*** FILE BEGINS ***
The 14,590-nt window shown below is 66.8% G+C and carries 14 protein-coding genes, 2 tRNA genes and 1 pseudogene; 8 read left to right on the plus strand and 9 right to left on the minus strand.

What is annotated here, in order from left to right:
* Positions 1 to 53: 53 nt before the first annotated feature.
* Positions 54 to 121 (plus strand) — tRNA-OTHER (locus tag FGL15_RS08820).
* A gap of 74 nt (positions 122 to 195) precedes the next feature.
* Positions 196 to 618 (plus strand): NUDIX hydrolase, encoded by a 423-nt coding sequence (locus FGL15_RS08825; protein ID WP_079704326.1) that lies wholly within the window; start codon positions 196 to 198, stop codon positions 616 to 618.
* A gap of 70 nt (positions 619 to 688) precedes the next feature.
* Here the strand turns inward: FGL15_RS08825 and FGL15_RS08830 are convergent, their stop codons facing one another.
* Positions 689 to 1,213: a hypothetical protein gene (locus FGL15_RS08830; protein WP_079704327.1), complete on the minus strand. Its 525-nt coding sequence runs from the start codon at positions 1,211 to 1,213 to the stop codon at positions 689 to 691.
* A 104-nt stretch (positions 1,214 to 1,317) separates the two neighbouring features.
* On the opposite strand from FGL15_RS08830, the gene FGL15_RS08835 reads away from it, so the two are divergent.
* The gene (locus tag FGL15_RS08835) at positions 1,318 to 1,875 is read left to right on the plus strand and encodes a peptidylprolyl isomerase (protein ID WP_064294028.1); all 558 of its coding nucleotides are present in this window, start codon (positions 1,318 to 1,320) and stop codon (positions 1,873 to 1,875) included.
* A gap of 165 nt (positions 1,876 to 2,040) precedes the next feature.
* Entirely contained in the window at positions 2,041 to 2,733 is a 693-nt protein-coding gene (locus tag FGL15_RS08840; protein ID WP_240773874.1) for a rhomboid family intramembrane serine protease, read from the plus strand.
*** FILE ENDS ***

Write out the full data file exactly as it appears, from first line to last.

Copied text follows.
The 14,590-nt window shown below is 66.8% G+C and carries 14 protein-coding genes, 2 tRNA genes and 1 pseudogene; 8 read left to right on the plus strand and 9 right to left on the minus strand.

What is annotated here, in order from left to right:
* Positions 1 to 53: 53 nt before the first annotated feature.
* Positions 54 to 121 (plus strand) — tRNA-OTHER (locus tag FGL15_RS08820).
* A gap of 74 nt (positions 122 to 195) precedes the next feature.
* Positions 196 to 618 (plus strand): NUDIX hydrolase, encoded by a 423-nt coding sequence (locus FGL15_RS08825; protein ID WP_079704326.1) that lies wholly within the window; start codon positions 196 to 198, stop codon positions 616 to 618.
* A gap of 70 nt (positions 619 to 688) precedes the next feature.
* Here the strand turns inward: FGL15_RS08825 and FGL15_RS08830 are convergent, their stop codons facing one another.
* Positions 689 to 1,213: a hypothetical protein gene (locus FGL15_RS08830; protein WP_079704327.1), complete on the minus strand. Its 525-nt coding sequence runs from the start codon at positions 1,211 to 1,213 to the stop codon at positions 689 to 691.
* A 104-nt stretch (positions 1,214 to 1,317) separates the two neighbouring features.
* On the opposite strand from FGL15_RS08830, the gene FGL15_RS08835 reads away from it, so the two are divergent.
* The gene (locus tag FGL15_RS08835) at positions 1,318 to 1,875 is read left to right on the plus strand and encodes a peptidylprolyl isomerase (protein ID WP_064294028.1); all 558 of its coding nucleotides are present in this window, start codon (positions 1,318 to 1,320) and stop codon (positions 1,873 to 1,875) included.
* A gap of 165 nt (positions 1,876 to 2,040) precedes the next feature.
* Entirely contained in the window at positions 2,041 to 2,733 is a 693-nt protein-coding gene (locus tag FGL15_RS08840; protein ID WP_240773874.1) for a rhomboid family intramembrane serine protease, read from the plus strand.